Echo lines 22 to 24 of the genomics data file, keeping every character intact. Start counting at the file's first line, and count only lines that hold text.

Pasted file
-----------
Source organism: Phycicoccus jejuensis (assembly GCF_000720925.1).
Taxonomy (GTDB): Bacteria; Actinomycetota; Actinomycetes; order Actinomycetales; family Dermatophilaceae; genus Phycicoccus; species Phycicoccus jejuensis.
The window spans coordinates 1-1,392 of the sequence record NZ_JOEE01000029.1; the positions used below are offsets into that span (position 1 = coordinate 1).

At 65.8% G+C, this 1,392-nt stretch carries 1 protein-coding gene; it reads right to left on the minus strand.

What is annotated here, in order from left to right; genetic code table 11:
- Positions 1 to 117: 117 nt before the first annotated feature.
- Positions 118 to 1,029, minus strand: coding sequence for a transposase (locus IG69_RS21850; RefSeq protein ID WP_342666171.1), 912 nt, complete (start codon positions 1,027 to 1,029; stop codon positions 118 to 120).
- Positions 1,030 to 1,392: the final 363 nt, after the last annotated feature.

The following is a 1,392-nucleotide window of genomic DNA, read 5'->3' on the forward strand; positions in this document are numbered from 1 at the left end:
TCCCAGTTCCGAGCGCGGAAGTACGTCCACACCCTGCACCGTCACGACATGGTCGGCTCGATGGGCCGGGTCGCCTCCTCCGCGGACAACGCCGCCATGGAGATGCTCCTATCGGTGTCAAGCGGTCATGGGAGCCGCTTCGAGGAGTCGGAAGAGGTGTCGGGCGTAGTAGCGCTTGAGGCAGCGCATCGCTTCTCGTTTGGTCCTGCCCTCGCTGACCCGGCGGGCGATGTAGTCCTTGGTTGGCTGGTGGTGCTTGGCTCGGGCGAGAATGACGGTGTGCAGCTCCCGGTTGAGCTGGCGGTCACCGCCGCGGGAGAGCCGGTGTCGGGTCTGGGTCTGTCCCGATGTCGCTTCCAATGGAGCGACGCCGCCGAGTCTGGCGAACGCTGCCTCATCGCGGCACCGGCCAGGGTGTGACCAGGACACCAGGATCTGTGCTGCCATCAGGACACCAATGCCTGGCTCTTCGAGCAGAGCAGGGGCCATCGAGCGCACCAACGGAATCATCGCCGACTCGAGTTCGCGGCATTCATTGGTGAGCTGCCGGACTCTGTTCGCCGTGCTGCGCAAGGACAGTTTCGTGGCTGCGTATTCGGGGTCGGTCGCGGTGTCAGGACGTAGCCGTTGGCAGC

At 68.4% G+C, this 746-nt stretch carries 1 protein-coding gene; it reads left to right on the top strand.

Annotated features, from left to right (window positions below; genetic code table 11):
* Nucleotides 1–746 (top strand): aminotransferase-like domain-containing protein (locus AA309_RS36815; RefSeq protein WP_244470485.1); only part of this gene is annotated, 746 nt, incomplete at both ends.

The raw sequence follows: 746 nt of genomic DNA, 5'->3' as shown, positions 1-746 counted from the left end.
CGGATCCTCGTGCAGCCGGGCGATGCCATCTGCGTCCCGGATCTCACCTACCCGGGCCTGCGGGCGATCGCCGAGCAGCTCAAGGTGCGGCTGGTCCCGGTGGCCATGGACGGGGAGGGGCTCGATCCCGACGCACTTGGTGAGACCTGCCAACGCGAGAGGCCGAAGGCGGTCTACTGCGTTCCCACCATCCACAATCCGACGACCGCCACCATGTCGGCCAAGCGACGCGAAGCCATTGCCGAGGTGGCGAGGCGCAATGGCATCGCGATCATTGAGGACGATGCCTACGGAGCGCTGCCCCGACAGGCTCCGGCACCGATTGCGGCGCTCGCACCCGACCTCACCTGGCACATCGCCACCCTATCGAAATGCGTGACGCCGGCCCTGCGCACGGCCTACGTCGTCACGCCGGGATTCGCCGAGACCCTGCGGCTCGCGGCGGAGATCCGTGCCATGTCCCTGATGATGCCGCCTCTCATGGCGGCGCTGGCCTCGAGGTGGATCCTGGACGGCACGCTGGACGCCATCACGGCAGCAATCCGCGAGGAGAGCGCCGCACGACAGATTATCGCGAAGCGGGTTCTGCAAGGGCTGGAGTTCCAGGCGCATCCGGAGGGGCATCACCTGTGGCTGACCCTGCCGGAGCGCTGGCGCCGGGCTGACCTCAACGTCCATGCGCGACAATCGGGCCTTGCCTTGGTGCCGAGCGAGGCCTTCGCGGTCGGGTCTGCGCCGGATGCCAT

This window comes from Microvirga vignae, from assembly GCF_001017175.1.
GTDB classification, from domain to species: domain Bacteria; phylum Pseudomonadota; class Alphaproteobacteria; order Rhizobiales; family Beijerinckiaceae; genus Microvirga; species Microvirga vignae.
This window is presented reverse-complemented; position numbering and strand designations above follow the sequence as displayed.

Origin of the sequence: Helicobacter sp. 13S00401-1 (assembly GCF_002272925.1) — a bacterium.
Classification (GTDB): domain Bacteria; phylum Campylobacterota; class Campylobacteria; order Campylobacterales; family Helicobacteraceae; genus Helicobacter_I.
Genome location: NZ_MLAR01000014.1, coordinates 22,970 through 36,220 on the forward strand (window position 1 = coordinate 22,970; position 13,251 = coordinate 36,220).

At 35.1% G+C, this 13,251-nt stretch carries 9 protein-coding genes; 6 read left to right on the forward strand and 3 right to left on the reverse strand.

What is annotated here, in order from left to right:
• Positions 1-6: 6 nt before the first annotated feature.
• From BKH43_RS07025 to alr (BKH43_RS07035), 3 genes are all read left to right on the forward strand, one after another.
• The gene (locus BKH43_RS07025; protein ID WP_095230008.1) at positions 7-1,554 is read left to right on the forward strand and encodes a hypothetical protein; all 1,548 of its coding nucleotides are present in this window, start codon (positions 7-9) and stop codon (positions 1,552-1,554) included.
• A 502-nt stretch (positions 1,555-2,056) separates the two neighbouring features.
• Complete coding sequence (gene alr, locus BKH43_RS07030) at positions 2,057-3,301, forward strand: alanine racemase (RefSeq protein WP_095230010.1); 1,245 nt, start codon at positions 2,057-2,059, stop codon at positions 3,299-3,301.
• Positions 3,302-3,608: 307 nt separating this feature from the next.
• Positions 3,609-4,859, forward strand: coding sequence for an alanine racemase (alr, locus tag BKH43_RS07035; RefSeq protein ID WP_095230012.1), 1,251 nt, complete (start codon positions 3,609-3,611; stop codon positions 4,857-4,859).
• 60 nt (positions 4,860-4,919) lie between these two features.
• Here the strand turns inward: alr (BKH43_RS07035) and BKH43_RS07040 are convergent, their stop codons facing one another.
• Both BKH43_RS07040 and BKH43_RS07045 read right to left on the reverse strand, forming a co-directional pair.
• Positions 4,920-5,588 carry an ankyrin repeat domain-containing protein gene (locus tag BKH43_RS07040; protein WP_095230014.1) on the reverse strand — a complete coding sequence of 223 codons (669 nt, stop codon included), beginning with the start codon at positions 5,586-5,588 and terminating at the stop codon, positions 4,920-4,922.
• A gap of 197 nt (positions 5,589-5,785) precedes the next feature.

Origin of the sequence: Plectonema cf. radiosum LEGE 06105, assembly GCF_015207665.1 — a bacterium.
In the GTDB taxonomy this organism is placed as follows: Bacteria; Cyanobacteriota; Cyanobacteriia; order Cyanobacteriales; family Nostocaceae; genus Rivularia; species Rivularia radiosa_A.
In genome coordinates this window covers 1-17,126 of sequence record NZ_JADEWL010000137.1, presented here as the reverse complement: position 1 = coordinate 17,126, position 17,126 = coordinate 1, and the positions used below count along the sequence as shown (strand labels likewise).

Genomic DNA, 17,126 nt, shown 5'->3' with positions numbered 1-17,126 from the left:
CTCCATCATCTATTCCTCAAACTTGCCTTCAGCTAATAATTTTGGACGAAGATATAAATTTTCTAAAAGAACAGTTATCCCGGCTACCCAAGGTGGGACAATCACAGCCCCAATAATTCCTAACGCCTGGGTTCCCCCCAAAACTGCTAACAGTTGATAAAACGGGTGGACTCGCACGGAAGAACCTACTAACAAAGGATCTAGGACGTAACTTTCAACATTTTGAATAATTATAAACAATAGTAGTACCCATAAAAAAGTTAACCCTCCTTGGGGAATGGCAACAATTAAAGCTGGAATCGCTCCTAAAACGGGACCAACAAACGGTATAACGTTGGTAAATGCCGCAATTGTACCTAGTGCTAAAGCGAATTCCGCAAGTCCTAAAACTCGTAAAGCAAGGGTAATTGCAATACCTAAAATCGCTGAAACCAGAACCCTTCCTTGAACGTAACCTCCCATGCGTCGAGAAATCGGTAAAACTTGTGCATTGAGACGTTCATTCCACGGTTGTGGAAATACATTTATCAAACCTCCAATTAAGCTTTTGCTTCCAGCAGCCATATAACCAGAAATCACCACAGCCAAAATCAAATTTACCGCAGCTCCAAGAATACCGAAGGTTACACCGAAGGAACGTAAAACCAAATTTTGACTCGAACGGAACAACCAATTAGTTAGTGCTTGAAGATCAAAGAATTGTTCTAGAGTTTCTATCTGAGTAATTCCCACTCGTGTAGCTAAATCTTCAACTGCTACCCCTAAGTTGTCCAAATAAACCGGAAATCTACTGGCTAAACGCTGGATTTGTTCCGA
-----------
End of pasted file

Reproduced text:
At 35.1% G+C, this 13,251-nt stretch carries 9 protein-coding genes; 6 read left to right on the forward strand and 3 right to left on the reverse strand.

What is annotated here, in order from left to right:
• Positions 1-6: 6 nt before the first annotated feature.